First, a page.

I like the fact that the features accessed by the four way controller are labeled in white on a black background, so I don't have to remember them. The right button adjusts ISO, though 95% of the time I keep this at Auto ISO, for which I have set min. and max. at 100 and 6400.  (I personally am less concerned about high ISO "noise" than I am in getting a good exposure.) In comparison, the four way controller on the EM-1 is unlabeled.

Below are my four favorite exposure-making features:

1) Auto ISO works in M mode.  The EM-1 does this too, so this is not a reason for me to love the a6000 more than the EM-1, but I do need to mention this feature so as to explain feature #2) below the butterfly.

Let me give an example of why this feature is important to me. We have a local butterfly house.  I like to shoot at 1/250 sec and F8.  (For flowers out of doors I might use 1/250 sec and F2.8.) By using Auto ISO I am able to get a good RAW exposure without thinking more about it.  The Auto ISO takes charge of providing the right exposure as light changes.  This only works well if you need higher ISO than 100.  Obviously if you are outside in bright sunlight, you will get overexposed pictures because Auto ISO can only reduce ISO to 100.  You'll need to switch to aperture priority and let the speed increase above 1/25to 0 accommodate ISO 100 and F8.

M mode.  1/250sec and F8.  Auto ISO chose 1600.

2) EV compensation in M mode.  This is something the Olympus cannot do.  If you are shooting as described above and find that your images are too dark (or too light) in spite of the Auto ISO giving you a "correct exposure", you can use the down button to adjust EV.  Because you have set the shutter speed and aperture manually, the EV compensation will adjust the Auto ISO.  For example, if Auto ISO would give you 1600 for a given situation, if you set EV to -1 (i.e. underexpose by 1 stop), then Auto ISO will now give you 800.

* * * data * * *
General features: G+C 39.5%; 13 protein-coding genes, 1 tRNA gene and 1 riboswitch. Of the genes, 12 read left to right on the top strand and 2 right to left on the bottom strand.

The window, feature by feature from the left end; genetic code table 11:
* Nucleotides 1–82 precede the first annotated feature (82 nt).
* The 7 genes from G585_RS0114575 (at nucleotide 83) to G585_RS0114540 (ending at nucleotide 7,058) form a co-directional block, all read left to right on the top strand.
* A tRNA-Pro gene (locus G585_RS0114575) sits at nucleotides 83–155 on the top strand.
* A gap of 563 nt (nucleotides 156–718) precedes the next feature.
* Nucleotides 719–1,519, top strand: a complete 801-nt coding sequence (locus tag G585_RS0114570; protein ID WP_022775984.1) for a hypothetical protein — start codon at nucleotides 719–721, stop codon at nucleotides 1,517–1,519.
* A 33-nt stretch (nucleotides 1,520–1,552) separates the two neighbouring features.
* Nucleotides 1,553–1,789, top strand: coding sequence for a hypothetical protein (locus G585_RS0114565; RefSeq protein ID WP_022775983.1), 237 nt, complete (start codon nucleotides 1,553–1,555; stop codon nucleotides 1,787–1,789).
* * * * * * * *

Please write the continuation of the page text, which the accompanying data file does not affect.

3) Custom white balance.  I like the fact that when setting the custom white balance, you need only aim a small circle in the middle of the screen, at a white of grey card.  Try this:  wear grey or white socks and you can white balance off of them.  I just did it with a 30mm lens at my waist, aimed at one sock.  How cool is that.  With the Olympus you have to fill the entire screen with the white or grey card.  Just like the Olympus, after you create a custom white balance, you will need to confirm it with a press of the center button; but a bonus with the Sony is that on the confirmation view the white balance reading is given in degrees Kelvin. (Not so on my Olympus.) I find this to be a great learning tool.

I performed a custom white balance off my sock from this distance.
2500 degrees Kelvin was the result.
The room was lit with incandescent lights.

Yes, there will be a Part 3  !


A new toy: iPro Lenses for iPhone

This kit of three add-on lenses for my iPhone 5S was a rather spontaneous purchase.  Right now, they are kind of fun.  But long term, I'm not so sure.

One of the nice things about the iPhone camera is that it is so simple and easy. Whatever image quality compromises exist, they are worth it for the ease of using the camera.  Plus easy editing.  Plus sending to friends by text or email. Plus there's dropbox.  Plus automatically copying to my iPad via whatever (iCloud?).

But when you start adding complexity, then the "image quality/fun to use" balance starts to change.  Anyway,  right now I am having fun.

The kit includes (1) case for the iPhone, (2) three lenses designed by Schnieder Optics according to the Web site but branded "Century" on the lenses, (3) a three part handle that houses the three lens... very convenient, and (4) a lens cover.  The handle is in use in the image below.  It also has a screw mount in the bottom for using a tripod.

The lenses are (1) a macro that focuses between 1"-2" from the object but will not focus when you are further away, (2) a 12mm-equivalent "super wide" angle, and (3) a 60mm-equivalent which is much better distortion-wise for people images compared with the native 30mm-equivalent lens on the iPhone.

Also available, but not part of this kit, are two other lenses:  a wide angle lens somewhere in the 20mm-equivalent range and a fish-eye lens.

I own a iPhone 5S, but I see on their Web site that there are cases available for the two new versions of the iPhone 6.  The reason you will need the case is that it provides just the right fitting for the lens.  I've seen similar lenses for sale, but they all but fit on an uncased phone, something that is not acceptable (for protection reasons) to me.

Here is a link to the iPro site

Below is the macro at work:

Note: iPro lens case has screw holes for the handle.
Macro lens attached allows 1-2" focus only.
Two sections of the three section hand are used here to support iPhone
Each of the three sections provides storage for one of the three lenses.